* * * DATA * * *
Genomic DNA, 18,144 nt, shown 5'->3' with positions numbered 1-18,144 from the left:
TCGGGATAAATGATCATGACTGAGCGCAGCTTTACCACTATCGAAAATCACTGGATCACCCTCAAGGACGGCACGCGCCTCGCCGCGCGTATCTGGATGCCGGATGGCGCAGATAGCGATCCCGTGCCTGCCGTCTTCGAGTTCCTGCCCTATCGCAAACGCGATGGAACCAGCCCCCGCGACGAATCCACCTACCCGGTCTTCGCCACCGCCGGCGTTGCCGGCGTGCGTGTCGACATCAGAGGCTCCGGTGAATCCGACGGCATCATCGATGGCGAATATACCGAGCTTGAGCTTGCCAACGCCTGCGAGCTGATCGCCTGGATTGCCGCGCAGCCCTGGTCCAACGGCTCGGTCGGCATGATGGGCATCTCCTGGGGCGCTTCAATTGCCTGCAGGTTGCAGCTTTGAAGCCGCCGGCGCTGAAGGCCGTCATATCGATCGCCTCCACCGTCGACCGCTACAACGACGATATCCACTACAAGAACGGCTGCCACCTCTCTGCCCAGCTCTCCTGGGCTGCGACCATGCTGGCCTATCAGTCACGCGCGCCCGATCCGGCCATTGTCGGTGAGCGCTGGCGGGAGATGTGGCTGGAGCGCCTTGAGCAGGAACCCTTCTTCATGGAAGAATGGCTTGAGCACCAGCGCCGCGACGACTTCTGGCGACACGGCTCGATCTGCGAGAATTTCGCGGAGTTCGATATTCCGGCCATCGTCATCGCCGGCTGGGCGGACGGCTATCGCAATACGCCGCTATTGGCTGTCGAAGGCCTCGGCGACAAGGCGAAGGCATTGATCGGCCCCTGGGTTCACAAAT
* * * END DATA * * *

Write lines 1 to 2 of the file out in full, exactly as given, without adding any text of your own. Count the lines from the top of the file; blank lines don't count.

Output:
Genomic DNA, 18,144 nt, shown 5'->3' with positions numbered 1-18,144 from the left:
TCGGGATAAATGATCATGACTGAGCGCAGCTTTACCACTATCGAAAATCACTGGATCACCCTCAAGGACGGCACGCGCCTCGCCGCGCGTATCTGGATGCCGGATGGCGCAGATAGCGATCCCGTGCCTGCCGTCTTCGAGTTCCTGCCCTATCGCAAACGCGATGGAACCAGCCCCCGCGACGAATCCACCTACCCGGTCTTCGCCACCGCCGGCGTTGCCGGCGTGCGTGTCGACATCAGAGGCTCCGGTGAATCCGACGGCATCATCGATGGCGAATATACCGAGCTTGAGCTTGCCAACGCCTGCGAGCTGATCGCCTGGATTGCCGCGCAGCCCTGGTCCAACGGCTCGGTCGGCATGATGGGCATCTCCTGGGGCGCTTCAATTGCCTGCAGGTTGCAGCTTTGAAGCCGCCGGCGCTGAAGGCCGTCATATCGATCGCCTCCACCGTCGACCGCTACAACGACGATATCCACTACAAGAACGGCTGCCACCTCTCTGCCCAGCTCTCCTGGGCTGCGACCATGCTGGCCTATCAGTCACGCGCGCCCGATCCGGCCATTGTCGGTGAGCGCTGGCGGGAGATGTGGCTGGAGCGCCTTGAGCAGGAACCCTTCTTCATGGAAGAATGGCTTGAGCACCAGCGCCGCGACGACTTCTGGCGACACGGCTCGATCTGCGAGAATTTCGCGGAGTTCGATATTCCGGCCATCGTCATCGCCGGCTGGGCGGACGGCTATCGCAATACGCCGCTATTGGCTGTCGAAGGCCTCGGCGACAAGGCGAAGGCATTGATCGGCCCCTGGGTTCACAAAT